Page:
Brexit continues to revolve around a basic dilemma: to break up the United Kingdom or to break up Ireland.
If we want everything to remain the same, everything must change. These famous words from The Leopard, Lampedusa’s masterpiece of social upheaval in Sicily during the Italian unification, might as well have been inspired by Brexit, to judge by the first phase of the negotiations between London and the European Union, which have finally […]
[This article was co-authored with David Paton and David Blake, and first appeared on TheConversation.com.] The benefits of free trade have been familiar to economists since Adam Smith. Trade encourages specialisation and leads to lower costs, higher productivity and higher living standards. Yet for some economists, things are different when it comes to the […]
On June 23, 2016, the British people voted to leave the European Union. Prime Minister Theresa May’s Lancaster House speech on January 17, 2017 then made it clear that the United Kingdom would opt for a hard Brexit: It would leave not just the EU, but also the European Economic Area, membership of which […]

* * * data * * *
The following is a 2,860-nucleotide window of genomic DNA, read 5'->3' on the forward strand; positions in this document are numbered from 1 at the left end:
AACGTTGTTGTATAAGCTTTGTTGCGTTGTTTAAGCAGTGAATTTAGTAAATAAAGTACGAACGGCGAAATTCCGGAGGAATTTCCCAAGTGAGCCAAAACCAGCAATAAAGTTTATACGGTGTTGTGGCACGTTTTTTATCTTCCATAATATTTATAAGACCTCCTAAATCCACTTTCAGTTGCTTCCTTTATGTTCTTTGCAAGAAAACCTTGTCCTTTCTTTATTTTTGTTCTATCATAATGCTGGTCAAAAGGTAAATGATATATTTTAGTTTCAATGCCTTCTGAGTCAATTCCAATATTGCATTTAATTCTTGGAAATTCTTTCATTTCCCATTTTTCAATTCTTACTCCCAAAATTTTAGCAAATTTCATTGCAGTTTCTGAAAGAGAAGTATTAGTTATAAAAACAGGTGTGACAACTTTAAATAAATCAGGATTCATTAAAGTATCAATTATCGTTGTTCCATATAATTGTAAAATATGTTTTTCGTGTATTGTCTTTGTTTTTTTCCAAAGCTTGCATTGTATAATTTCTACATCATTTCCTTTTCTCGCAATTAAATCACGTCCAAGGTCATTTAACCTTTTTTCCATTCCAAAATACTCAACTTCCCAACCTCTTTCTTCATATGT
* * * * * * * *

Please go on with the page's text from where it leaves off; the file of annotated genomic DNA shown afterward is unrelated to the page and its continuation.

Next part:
You will by now have seen the news from the United Kingdom: Prime Minister Theresa May is calling a snap general election. Frankly, I had been wondering why she didn’t do this earlier. Here is my quick take: Now, I admit that I was never a great fan of Mrs. May. I don’t care […]
Voters in today’s slimmed-down United Kingdom (comprised mainly of England, Northern Ireland, Scotland and Wales) approved on June 23, by a margin of 52 percent to 48 percent, a referendum obligating London to leave the European Union. David Cameron, the nation’s prime minister and a staunch supporter of “remain” in the prequel to Election […]
Brexit In the short time since the Brits voted to exit the EU, much of the commentary I’ve read views the vote as a move toward isolationism. Regardless of the motivations of the voters, a more accurate way to look at it is that the British voted for self-government rather than government from afar. […]
[Based on remarks to the Hewitts-Northern Echo Brexit debate held in Darlington, County Durham, England, 15 June 2016.] If we British vote to stay in the European Union (EU), we should consider exactly what it is that we would be voting to remain in. The EU is a democratically-deficient failed state. Its ‘constitution’ is […]